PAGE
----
Of course the path to justice is circuitous in life and in eight-episode Amazon series, so while Jack Ryan is hunting his friend’s killer and trying to keep the world safe, he’s being hunted as well. His shapeshifting would-be assassin is played by someone with experience: Tom Wlaschiha, a.k.a. Game Of Thrones’ faceless man, Jaqen H’ghar. He’s hopelessly intertwined with Noomi Rapace’s character Harriet Baumann, who also seduces Jack at their first, he-should-have-known-it-wasn’t-coincidental meeting. Speaking of unlikely coincidences: Shows like Jack Ryan are built on them, but this one deserves credit for mostly trying to build a semi-plausible universe for its characters to inhabit. While there are still a couple of head-scratching groaners in which characters just happen upon each other, it’s mostly fairly grounded—or at least grounded enough not to seem like an entirely magical universe. (In a fun real-world story, the actual Venezuelan government was angered by the trailer for season two, so there’s that dose of reality to digest.)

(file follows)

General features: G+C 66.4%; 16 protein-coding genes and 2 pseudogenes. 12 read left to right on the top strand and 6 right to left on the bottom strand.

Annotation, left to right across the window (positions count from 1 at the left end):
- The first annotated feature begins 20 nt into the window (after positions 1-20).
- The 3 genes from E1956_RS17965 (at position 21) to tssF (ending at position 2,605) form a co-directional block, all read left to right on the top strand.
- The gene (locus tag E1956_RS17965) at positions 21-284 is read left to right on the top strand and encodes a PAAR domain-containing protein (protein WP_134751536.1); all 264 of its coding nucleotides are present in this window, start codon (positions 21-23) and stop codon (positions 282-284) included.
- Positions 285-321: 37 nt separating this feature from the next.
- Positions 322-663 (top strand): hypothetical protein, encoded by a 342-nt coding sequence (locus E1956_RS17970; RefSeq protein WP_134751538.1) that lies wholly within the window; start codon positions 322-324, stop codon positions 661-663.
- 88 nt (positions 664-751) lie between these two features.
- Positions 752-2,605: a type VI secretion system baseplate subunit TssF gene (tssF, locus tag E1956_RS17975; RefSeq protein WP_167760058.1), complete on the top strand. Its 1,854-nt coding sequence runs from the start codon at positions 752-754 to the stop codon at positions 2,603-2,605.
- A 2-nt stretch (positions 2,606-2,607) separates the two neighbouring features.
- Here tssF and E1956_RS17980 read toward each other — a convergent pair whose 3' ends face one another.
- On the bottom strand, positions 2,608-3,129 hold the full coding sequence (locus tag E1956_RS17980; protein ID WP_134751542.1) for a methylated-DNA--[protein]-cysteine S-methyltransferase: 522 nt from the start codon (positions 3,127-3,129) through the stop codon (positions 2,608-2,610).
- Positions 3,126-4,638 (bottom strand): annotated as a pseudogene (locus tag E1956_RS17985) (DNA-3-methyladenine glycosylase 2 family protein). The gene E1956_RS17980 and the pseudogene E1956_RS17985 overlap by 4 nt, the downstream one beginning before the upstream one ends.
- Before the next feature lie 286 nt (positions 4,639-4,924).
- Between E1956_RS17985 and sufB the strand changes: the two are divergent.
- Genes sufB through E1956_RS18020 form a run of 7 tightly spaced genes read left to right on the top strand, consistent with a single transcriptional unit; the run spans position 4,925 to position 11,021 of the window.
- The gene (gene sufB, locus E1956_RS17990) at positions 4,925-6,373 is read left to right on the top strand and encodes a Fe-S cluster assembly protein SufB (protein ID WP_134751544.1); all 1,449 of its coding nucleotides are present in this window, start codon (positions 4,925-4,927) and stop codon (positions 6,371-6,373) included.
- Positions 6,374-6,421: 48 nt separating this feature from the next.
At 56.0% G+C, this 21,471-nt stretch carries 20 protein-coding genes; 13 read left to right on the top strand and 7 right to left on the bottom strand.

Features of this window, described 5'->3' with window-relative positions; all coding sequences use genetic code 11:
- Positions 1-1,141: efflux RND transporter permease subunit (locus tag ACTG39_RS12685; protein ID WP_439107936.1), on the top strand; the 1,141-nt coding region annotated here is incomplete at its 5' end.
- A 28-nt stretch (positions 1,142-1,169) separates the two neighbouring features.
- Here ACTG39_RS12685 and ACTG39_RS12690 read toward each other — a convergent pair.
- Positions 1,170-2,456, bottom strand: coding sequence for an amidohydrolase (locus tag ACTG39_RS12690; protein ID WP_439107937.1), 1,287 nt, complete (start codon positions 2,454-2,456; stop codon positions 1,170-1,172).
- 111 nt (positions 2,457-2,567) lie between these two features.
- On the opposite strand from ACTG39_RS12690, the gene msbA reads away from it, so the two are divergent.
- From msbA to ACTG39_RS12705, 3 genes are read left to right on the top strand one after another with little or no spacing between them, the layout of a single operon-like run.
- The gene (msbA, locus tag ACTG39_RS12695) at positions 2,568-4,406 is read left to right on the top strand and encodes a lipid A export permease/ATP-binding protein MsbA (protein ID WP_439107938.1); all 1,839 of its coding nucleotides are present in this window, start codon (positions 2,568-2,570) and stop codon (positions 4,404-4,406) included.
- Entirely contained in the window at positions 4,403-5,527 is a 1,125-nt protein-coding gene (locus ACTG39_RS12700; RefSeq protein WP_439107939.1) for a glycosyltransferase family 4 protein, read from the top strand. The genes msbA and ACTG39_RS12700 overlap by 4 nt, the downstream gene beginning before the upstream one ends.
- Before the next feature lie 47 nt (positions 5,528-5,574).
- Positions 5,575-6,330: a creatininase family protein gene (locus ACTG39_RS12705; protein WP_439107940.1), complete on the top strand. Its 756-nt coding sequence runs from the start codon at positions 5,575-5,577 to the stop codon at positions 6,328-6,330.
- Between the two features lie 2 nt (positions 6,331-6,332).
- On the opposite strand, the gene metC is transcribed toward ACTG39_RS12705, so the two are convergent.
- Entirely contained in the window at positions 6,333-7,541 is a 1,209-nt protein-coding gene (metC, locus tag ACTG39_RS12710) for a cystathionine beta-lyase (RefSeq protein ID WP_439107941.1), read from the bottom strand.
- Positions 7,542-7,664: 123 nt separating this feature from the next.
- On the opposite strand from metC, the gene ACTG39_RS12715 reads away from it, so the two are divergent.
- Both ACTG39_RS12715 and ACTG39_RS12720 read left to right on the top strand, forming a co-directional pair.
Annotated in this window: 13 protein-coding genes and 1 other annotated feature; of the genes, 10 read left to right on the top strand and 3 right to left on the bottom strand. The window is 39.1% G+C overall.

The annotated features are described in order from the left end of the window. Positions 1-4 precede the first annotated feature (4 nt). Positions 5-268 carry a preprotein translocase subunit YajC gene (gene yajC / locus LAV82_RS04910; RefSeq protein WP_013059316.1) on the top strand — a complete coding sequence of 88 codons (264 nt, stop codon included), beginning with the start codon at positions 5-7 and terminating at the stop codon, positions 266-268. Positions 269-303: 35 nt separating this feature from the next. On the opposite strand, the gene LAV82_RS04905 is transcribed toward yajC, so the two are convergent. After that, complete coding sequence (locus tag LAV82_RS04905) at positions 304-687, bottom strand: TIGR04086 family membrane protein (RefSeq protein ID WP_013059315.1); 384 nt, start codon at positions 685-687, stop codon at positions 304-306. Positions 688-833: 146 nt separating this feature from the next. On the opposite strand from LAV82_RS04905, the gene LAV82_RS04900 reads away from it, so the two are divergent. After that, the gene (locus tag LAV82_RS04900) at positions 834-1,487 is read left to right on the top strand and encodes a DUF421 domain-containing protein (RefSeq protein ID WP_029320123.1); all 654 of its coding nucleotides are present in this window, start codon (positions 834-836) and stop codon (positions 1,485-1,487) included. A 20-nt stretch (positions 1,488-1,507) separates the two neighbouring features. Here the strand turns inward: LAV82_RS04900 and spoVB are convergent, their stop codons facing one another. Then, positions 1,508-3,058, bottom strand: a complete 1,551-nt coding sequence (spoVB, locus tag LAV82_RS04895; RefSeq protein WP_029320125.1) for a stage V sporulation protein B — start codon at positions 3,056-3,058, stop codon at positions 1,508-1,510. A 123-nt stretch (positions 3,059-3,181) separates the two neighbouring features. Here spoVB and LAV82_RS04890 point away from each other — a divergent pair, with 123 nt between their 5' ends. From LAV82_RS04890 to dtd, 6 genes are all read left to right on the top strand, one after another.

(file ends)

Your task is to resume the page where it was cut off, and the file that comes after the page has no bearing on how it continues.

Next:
Ultimately, Jack Ryan is boxed in by the exact same parameters as any action franchise: We know that Jack Ryan—the man, the analyst, the badass—must prevail using his wits and his gun. He can lose friends and even get injured, but the greenlight from Amazon for season three—not to mention the rich tapestry of the Jack Ryan literary universe—means that ultimately the stakes are low. That leaves the heavy lifting to the action and to the twists, both of which are well above average in season two. If that sounds like damnation by faint praise, it actually falls on the side of recommendation by faint praise: Jack Ryan is fun and forgettable, exciting and predictable.